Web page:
The power of social media for businesses comes through building meaningful relationships with clients and prospective clients and putting them to work for you. Use it to develop and reinforce your brand’s values as well as trust and support.
But like most forms of spontaneous success, a lot of planning and preparation is needed.
A business needs to understand exactly what business it’s in, particularly its value proposition to clients and why people should want to buy their goods and services compared to those offered by their competitors. Marketing 101. It’s not rocket science but it takes a bit of careful and considered thought. These are questions that need answers before any business decides to take the plunge into social media.
Ray Kinsella made a big investment building his baseball diamond -- space that could have been used to grow corn, and his time that could arguably have been used more productively for tangible benefit. But the voices in his head kept telling him that there was more to life than that.
Sceptics and doubters abound. Like death and taxes, they’re part of life’s certainties and Benjamin Franklin should have added them to his list. These folk are motivated by tangible benefits and can’t be blamed for that. A reality is that social media is heavily shaped by intangible benefits. For this reason it’s really hard to measure its effectiveness in a manner that will resonate with Those Who Must Be Appeased™.
Social media can be about selling more products and services. But I believe its biggest value proposition is about building meaningful positive relationships. Successful relationships are as much about listening and understanding as they are about talking or evangelising. They’re a two-way street. Dr Phil got rich selling that message. I believe that businesses that are clear about their intent, value proposition and point of difference can also get rich, particularly if they include tools like social media into their toolbox and work them strategically.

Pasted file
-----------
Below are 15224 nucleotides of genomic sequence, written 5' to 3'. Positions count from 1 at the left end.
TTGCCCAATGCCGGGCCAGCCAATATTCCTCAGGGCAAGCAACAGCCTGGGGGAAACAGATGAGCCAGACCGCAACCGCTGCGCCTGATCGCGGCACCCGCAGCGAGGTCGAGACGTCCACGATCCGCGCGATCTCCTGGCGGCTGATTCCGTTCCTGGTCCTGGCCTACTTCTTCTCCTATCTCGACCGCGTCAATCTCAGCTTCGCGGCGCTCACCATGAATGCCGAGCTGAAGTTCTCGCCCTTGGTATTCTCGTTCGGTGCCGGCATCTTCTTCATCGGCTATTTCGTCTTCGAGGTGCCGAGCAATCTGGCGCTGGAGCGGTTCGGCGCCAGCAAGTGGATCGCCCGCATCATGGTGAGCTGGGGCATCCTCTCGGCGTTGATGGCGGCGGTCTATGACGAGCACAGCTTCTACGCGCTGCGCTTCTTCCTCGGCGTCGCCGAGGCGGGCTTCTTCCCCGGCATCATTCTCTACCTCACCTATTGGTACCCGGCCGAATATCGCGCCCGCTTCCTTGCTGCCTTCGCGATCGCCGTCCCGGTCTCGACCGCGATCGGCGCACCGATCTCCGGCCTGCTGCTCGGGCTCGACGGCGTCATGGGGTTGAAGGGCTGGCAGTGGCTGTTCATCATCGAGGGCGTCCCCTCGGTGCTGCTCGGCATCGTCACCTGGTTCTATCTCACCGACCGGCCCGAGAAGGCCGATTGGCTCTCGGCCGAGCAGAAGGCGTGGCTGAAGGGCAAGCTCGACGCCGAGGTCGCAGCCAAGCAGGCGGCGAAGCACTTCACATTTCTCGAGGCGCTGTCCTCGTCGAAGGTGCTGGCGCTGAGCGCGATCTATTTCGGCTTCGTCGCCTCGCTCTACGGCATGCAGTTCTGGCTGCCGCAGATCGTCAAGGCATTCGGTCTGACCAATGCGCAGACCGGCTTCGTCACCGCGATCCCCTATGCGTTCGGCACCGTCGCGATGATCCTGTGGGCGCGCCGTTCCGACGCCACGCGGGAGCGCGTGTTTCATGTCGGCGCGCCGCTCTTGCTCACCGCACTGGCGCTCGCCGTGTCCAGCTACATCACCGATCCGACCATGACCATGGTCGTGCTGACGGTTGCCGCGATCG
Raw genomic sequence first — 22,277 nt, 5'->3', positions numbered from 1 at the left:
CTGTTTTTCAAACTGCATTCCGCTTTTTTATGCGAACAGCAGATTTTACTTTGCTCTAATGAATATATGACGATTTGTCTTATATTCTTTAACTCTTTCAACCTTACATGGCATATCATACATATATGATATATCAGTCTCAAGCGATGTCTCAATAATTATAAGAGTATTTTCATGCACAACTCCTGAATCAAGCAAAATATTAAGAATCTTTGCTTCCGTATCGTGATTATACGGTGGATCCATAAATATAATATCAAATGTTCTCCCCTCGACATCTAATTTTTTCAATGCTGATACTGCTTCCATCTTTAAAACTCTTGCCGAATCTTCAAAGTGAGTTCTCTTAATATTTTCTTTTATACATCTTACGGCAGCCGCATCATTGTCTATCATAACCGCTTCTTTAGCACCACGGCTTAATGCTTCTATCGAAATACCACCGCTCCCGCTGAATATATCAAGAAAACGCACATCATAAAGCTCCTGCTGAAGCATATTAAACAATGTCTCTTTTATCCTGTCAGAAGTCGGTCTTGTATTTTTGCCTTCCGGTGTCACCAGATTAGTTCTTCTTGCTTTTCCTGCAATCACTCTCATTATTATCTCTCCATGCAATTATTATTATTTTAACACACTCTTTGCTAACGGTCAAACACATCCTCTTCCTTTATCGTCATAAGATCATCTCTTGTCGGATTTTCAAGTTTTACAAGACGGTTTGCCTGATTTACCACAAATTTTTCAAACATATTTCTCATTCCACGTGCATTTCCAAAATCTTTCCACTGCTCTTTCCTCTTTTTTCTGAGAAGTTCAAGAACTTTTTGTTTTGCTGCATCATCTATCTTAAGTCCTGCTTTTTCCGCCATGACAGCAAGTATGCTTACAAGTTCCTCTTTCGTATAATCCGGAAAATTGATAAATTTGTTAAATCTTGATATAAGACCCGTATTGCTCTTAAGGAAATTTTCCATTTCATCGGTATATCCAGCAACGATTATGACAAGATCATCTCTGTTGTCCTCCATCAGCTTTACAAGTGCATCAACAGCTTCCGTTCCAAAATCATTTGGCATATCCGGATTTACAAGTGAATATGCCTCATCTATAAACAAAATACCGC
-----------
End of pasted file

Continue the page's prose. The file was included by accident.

Social media platforms (Facebook, Twitter, Google+, YouTube, Pinterest, LinkedIn) are free. They reach different audiences. That’s as good as the free stuff gets. If a business is going to make good use of these tools they need to invest a considerable amount of staff time developing and updating content strategies and tactics, preparing the content itself and monitoring closely what’s happening. Not just on their sites but also those of their competitors. They also need to be part of the discussion, as necessary. There’s a cost involved in this, particularly when the sceptics and doubters think that that time could be better spent growing corn.
Successful social media in a business needs a Ray Kinsella. Well, perhaps one not quite so blinkered, but a person overseeing this with passion, imagination and also good practical realism.
Yes, there are a bunch of formulae that can be used to calculate such things as return on investment and engagement rates for social media. Check out Wikipedia. I’m unconvinced about the credibility and value of such measures, largely because of the considerable amount of intangibles that take place in social media interactions.
Some New Zealand businesses have paddled in the waters of social media. They’re now giving up, possibly because it’s too hard or too intangible. Sadly many are off back to the warm, comforting glow of email spam and other “me too” marketing techniques. I believe that the reason nobody came to their social media sites is because they didn’t build them properly and have a Ray Kinsella to run them.